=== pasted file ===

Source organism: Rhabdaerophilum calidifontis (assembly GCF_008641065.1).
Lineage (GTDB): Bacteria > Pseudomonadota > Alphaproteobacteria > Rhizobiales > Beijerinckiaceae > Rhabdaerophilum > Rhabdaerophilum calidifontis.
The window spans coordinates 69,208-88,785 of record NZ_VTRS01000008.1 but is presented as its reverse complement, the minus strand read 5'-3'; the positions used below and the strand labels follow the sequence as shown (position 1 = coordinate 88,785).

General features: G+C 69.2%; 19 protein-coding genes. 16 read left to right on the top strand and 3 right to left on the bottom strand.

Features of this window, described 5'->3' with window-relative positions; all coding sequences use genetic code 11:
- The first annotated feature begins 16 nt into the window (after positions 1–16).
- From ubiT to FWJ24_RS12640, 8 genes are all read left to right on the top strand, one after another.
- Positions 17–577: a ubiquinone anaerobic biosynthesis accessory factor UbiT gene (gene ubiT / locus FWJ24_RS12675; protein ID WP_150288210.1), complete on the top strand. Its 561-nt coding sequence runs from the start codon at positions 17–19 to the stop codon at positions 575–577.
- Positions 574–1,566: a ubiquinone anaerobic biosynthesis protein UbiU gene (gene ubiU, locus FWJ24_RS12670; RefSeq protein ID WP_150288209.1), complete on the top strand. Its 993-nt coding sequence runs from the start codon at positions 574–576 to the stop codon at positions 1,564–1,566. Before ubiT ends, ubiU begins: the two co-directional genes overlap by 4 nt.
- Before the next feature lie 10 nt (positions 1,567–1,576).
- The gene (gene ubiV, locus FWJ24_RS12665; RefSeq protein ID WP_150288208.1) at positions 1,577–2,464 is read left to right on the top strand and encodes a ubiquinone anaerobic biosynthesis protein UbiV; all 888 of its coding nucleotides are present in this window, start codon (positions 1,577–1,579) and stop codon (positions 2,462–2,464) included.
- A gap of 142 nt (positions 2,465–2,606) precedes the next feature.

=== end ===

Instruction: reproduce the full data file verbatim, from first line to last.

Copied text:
Source organism: Rhabdaerophilum calidifontis (assembly GCF_008641065.1).
Lineage (GTDB): Bacteria > Pseudomonadota > Alphaproteobacteria > Rhizobiales > Beijerinckiaceae > Rhabdaerophilum > Rhabdaerophilum calidifontis.
The window spans coordinates 69,208-88,785 of record NZ_VTRS01000008.1 but is presented as its reverse complement, the minus strand read 5'-3'; the positions used below and the strand labels follow the sequence as shown (position 1 = coordinate 88,785).

General features: G+C 69.2%; 19 protein-coding genes. 16 read left to right on the top strand and 3 right to left on the bottom strand.

Features of this window, described 5'->3' with window-relative positions; all coding sequences use genetic code 11:
- The first annotated feature begins 16 nt into the window (after positions 1–16).
- From ubiT to FWJ24_RS12640, 8 genes are all read left to right on the top strand, one after another.
- Positions 17–577: a ubiquinone anaerobic biosynthesis accessory factor UbiT gene (gene ubiT / locus FWJ24_RS12675; protein ID WP_150288210.1), complete on the top strand. Its 561-nt coding sequence runs from the start codon at positions 17–19 to the stop codon at positions 575–577.
- Positions 574–1,566: a ubiquinone anaerobic biosynthesis protein UbiU gene (gene ubiU, locus FWJ24_RS12670; RefSeq protein ID WP_150288209.1), complete on the top strand. Its 993-nt coding sequence runs from the start codon at positions 574–576 to the stop codon at positions 1,564–1,566. Before ubiT ends, ubiU begins: the two co-directional genes overlap by 4 nt.
- Before the next feature lie 10 nt (positions 1,567–1,576).
- The gene (gene ubiV, locus FWJ24_RS12665; RefSeq protein ID WP_150288208.1) at positions 1,577–2,464 is read left to right on the top strand and encodes a ubiquinone anaerobic biosynthesis protein UbiV; all 888 of its coding nucleotides are present in this window, start codon (positions 1,577–1,579) and stop codon (positions 2,462–2,464) included.
- A gap of 142 nt (positions 2,465–2,606) precedes the next feature.